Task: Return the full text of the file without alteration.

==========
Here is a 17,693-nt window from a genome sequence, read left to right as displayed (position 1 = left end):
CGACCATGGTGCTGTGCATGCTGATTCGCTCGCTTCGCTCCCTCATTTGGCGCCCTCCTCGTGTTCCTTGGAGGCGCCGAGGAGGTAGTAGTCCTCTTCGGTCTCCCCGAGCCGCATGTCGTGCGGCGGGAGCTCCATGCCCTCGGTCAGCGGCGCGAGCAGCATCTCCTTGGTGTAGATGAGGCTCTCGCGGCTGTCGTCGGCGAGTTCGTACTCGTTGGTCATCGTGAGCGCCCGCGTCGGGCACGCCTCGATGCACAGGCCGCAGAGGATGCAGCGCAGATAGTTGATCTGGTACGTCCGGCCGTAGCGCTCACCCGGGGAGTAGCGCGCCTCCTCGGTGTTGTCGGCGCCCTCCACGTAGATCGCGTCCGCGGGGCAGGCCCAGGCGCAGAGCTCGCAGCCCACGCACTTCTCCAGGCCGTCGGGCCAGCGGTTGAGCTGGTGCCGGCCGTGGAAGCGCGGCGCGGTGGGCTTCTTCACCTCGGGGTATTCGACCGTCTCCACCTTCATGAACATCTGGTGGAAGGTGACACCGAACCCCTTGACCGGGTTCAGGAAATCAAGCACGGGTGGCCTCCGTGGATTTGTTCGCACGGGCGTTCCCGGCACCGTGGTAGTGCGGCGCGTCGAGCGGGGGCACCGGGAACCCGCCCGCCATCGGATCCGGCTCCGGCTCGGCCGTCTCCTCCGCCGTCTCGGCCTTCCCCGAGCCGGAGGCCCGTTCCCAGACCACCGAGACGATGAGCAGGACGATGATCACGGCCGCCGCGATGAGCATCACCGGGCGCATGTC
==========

Here is a 17,693-nt window from a genome sequence, read left to right as displayed (position 1 = left end):
CGACCATGGTGCTGTGCATGCTGATTCGCTCGCTTCGCTCCCTCATTTGGCGCCCTCCTCGTGTTCCTTGGAGGCGCCGAGGAGGTAGTAGTCCTCTTCGGTCTCCCCGAGCCGCATGTCGTGCGGCGGGAGCTCCATGCCCTCGGTCAGCGGCGCGAGCAGCATCTCCTTGGTGTAGATGAGGCTCTCGCGGCTGTCGTCGGCGAGTTCGTACTCGTTGGTCATCGTGAGCGCCCGCGTCGGGCACGCCTCGATGCACAGGCCGCAGAGGATGCAGCGCAGATAGTTGATCTGGTACGTCCGGCCGTAGCGCTCACCCGGGGAGTAGCGCGCCTCCTCGGTGTTGTCGGCGCCCTCCACGTAGATCGCGTCCGCGGGGCAGGCCCAGGCGCAGAGCTCGCAGCCCACGCACTTCTCCAGGCCGTCGGGCCAGCGGTTGAGCTGGTGCCGGCCGTGGAAGCGCGGCGCGGTGGGCTTCTTCACCTCGGGGTATTCGACCGTCTCCACCTTCATGAACATCTGGTGGAAGGTGACACCGAACCCCTTGACCGGGTTCAGGAAATCAAGCACGGGTGGCCTCCGTGGATTTGTTCGCACGGGCGTTCCCGGCACCGTGGTAGTGCGGCGCGTCGAGCGGGGGCACCGGGAACCCGCCCGCCATCGGATCCGGCTCCGGCTCGGCCGTCTCCTCCGCCGTCTCGGCCTTCCCCGAGCCGGAGGCCCGTTCCCAGACCACCGAGACGATGAGCAGGACGATGATCACGGCCGCCGCGATGAGCATCACCGGGCGCATGTC